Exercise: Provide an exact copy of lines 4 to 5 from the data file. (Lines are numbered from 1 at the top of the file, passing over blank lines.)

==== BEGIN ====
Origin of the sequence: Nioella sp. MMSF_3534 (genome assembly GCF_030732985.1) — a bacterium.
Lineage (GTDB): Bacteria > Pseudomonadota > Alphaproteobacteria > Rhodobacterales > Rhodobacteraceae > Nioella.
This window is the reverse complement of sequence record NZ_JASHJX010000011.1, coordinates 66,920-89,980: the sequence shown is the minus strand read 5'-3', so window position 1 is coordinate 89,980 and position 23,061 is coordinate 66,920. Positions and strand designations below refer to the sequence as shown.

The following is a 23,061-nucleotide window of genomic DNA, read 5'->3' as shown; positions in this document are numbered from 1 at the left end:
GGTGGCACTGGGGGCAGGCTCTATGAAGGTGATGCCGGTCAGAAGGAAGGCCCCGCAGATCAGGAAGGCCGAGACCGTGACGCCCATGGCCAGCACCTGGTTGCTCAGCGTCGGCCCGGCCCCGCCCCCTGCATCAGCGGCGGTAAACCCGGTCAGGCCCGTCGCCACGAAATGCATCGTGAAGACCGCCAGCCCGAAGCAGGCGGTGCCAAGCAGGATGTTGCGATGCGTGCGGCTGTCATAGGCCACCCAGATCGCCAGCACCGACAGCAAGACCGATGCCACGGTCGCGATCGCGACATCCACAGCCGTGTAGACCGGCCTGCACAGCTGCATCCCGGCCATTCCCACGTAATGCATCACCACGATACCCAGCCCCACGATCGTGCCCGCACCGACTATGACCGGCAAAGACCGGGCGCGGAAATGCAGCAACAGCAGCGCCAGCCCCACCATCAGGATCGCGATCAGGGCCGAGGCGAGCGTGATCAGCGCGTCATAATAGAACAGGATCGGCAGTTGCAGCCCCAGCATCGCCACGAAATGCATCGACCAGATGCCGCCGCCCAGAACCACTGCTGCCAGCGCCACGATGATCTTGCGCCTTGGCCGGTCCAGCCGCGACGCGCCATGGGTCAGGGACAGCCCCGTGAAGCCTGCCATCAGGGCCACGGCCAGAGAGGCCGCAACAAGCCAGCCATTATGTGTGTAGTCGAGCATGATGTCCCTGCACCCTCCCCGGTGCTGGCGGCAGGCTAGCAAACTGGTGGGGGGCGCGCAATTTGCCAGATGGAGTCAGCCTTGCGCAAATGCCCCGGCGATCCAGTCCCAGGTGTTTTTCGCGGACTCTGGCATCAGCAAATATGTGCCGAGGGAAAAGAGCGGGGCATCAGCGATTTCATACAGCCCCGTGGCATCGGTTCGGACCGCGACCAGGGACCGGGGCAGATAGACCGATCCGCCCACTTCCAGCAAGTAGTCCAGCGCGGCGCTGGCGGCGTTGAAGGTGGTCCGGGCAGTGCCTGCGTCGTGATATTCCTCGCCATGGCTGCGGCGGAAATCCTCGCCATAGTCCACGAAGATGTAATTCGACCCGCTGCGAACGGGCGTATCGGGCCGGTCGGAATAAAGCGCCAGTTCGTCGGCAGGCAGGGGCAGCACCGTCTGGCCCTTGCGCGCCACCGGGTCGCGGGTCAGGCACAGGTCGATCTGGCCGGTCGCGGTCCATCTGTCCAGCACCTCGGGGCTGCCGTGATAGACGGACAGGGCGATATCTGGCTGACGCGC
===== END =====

The following is a 23,061-nucleotide window of genomic DNA, read 5'->3' as shown; positions in this document are numbered from 1 at the left end:
GGTGGCACTGGGGGCAGGCTCTATGAAGGTGATGCCGGTCAGAAGGAAGGCCCCGCAGATCAGGAAGGCCGAGACCGTGACGCCCATGGCCAGCACCTGGTTGCTCAGCGTCGGCCCGGCCCCGCCCCCTGCATCAGCGGCGGTAAACCCGGTCAGGCCCGTCGCCACGAAATGCATCGTGAAGACCGCCAGCCCGAAGCAGGCGGTGCCAAGCAGGATGTTGCGATGCGTGCGGCTGTCATAGGCCACCCAGATCGCCAGCACCGACAGCAAGACCGATGCCACGGTCGCGATCGCGACATCCACAGCCGTGTAGACCGGCCTGCACAGCTGCATCCCGGCCATTCCCACGTAATGCATCACCACGATACCCAGCCCCACGATCGTGCCCGCACCGACTATGACCGGCAAAGACCGGGCGCGGAAATGCAGCAACAGCAGCGCCAGCCCCACCATCAGGATCGCGATCAGGGCCGAGGCGAGCGTGATCAGCGCGTCATAATAGAACAGGATCGGCAGTTGCAGCCCCAGCATCGCCACGAAATGCATCGACCAGATGCCGCCGCCCAGAACCACTGCTGCCAGCGCCACGATGATCTTGCGCCTTGGCCGGTCCAGCCGCGACGCGCCATGGGTCAGGGACAGCCCCGTGAAGCCTGCCATCAGGGCCACGGCCAGAGAGGCCGCAACAAGCCAGCCATTATGTGTGTAGTCGAGCATGATGTCCCTGCACCCTCCCCGGTGCTGGCGGCAGGCTAGCAAACTGGTGGGGGGCGCGCAATTTGCCAGATGGAGTCAGCCTTGCGCAAATGCCCCGGCGATCCAGTCCCAGGTGTTTTTCGCGGACTCTGGCATCAGCAAATATGTGCCGAGGGAAAAGAGCGGGGCATCAGCGATTTCATACAGCCCCGTGGCATCGGTTCGGACCGCGACCAGGGACCGGGGCAGATAGACCGATCCGCCCACTTCCAGCAAGTAGTCCAGCGCGGCGCTGGCGGCGTTGAAGGTGGTCCGGGCAGTGCCTGCGTCGTGATATTCCTCGCCATGGCTGCGGCGGAAATCCTCGCCATAGTCCACGAAGATGTAATTCGACCCGCTGCGAACGGGCGTATCGGGCCGGTCGGAATAAAGCGCCAGTTCGTCGGCAGGCAGGGGCAGCACCGTCTGGCCCTTGCGCGCCACCGGGTCGCGGGTCAGGCACAGGTCGATCTGGCCGGTCGCGGTCCATCTGTCCAGCACCTCGGGGCTGCCGTGATAGACGGACAGGGCGATATCTGGCTGACGCGC